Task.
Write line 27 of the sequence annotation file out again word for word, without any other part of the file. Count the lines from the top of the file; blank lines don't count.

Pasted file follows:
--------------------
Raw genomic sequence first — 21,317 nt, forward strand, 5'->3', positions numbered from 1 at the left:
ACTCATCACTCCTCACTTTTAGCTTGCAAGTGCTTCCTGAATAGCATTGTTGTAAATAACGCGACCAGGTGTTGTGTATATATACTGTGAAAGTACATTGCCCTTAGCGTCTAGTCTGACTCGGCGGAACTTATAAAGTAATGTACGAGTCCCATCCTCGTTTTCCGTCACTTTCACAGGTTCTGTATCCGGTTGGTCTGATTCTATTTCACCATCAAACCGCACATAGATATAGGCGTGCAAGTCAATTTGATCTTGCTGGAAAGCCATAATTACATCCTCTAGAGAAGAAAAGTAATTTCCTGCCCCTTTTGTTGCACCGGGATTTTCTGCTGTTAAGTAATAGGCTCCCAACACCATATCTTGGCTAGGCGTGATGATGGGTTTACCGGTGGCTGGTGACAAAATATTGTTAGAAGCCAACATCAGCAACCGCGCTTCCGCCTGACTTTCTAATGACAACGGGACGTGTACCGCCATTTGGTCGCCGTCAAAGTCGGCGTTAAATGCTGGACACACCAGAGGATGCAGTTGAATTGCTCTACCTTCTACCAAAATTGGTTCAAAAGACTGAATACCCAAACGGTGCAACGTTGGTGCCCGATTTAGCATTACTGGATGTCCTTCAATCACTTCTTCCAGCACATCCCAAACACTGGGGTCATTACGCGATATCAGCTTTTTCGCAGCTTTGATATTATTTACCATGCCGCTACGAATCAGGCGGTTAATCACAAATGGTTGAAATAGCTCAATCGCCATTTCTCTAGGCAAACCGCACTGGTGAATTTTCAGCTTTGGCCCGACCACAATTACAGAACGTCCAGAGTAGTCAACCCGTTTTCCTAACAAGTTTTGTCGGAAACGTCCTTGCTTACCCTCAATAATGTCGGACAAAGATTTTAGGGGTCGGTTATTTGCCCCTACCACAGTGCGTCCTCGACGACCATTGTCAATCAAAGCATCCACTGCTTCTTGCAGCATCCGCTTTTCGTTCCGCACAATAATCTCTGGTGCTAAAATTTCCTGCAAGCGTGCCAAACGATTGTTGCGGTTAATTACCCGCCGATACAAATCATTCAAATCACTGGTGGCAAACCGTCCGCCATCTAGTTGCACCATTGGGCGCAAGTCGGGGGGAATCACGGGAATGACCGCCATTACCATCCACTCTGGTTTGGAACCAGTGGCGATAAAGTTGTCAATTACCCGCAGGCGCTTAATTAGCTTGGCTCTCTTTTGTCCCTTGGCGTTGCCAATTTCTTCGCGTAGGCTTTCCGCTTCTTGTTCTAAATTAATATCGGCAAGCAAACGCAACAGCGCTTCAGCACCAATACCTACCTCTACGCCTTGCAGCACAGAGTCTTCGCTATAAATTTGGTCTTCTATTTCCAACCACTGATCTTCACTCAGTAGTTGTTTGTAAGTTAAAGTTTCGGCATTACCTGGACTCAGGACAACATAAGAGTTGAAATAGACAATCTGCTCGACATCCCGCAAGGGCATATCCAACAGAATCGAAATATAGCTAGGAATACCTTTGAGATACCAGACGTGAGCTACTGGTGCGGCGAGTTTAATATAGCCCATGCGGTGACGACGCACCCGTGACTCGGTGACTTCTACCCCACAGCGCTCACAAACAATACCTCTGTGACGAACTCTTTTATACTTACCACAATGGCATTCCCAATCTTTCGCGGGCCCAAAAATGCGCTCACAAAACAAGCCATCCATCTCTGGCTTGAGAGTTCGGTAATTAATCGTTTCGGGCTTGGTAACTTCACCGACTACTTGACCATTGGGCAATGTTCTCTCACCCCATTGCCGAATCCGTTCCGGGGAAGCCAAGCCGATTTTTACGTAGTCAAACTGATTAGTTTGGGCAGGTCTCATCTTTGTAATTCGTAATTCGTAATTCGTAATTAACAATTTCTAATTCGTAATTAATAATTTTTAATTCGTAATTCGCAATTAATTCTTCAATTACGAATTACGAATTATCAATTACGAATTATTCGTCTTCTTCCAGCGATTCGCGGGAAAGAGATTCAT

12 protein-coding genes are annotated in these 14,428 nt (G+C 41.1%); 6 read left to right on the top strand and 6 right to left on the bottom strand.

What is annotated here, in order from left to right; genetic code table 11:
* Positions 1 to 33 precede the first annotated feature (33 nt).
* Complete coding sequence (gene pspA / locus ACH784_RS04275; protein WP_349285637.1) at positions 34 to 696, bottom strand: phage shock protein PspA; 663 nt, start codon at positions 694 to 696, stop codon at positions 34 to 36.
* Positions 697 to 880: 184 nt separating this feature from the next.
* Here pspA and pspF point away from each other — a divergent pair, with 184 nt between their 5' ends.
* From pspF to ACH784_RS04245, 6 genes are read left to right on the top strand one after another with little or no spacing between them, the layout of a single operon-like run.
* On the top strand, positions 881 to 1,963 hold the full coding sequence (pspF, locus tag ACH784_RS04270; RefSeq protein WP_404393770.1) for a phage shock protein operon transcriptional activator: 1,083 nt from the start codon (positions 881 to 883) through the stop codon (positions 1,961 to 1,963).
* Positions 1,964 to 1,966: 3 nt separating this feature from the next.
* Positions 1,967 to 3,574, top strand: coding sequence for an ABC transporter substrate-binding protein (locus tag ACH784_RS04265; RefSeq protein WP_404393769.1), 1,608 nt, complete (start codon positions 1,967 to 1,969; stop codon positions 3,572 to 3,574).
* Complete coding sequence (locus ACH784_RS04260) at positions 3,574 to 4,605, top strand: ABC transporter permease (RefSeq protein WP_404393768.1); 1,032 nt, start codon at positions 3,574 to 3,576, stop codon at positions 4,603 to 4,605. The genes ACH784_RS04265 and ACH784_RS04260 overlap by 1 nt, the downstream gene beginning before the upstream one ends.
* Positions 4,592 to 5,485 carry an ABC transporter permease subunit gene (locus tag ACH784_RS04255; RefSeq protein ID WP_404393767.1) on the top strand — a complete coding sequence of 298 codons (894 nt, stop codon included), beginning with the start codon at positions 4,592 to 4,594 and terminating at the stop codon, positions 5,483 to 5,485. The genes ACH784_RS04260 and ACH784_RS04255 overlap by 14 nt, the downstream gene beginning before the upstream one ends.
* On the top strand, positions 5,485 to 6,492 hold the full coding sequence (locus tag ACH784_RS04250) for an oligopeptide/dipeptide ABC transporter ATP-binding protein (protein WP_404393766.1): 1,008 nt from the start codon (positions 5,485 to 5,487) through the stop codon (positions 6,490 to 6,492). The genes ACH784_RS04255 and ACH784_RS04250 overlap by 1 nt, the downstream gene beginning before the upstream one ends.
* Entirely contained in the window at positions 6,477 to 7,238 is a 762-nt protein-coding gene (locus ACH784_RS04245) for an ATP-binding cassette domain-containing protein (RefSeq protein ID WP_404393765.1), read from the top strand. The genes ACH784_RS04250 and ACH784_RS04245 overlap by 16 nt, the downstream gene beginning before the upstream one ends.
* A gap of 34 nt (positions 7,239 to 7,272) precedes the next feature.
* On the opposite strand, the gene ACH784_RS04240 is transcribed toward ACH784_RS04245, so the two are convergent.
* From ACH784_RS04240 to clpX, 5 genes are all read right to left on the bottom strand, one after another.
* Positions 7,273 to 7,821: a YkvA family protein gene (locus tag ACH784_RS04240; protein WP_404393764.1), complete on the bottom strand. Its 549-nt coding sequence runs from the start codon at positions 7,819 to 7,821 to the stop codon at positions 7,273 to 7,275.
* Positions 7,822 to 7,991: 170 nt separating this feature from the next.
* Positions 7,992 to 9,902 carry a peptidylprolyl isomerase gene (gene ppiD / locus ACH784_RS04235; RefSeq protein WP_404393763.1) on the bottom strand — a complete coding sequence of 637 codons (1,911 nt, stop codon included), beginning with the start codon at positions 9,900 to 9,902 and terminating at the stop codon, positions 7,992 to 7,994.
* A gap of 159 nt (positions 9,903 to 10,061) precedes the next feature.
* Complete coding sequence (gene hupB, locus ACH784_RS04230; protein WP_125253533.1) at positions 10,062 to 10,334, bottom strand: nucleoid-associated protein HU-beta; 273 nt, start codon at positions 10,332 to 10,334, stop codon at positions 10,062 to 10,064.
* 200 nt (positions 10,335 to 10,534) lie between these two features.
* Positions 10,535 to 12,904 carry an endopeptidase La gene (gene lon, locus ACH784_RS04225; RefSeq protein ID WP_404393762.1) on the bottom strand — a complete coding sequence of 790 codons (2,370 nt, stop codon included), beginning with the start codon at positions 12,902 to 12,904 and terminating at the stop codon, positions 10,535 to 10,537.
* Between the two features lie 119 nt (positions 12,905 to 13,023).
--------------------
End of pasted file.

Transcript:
* Between the two features lie 119 nt (positions 12,905 to 13,023).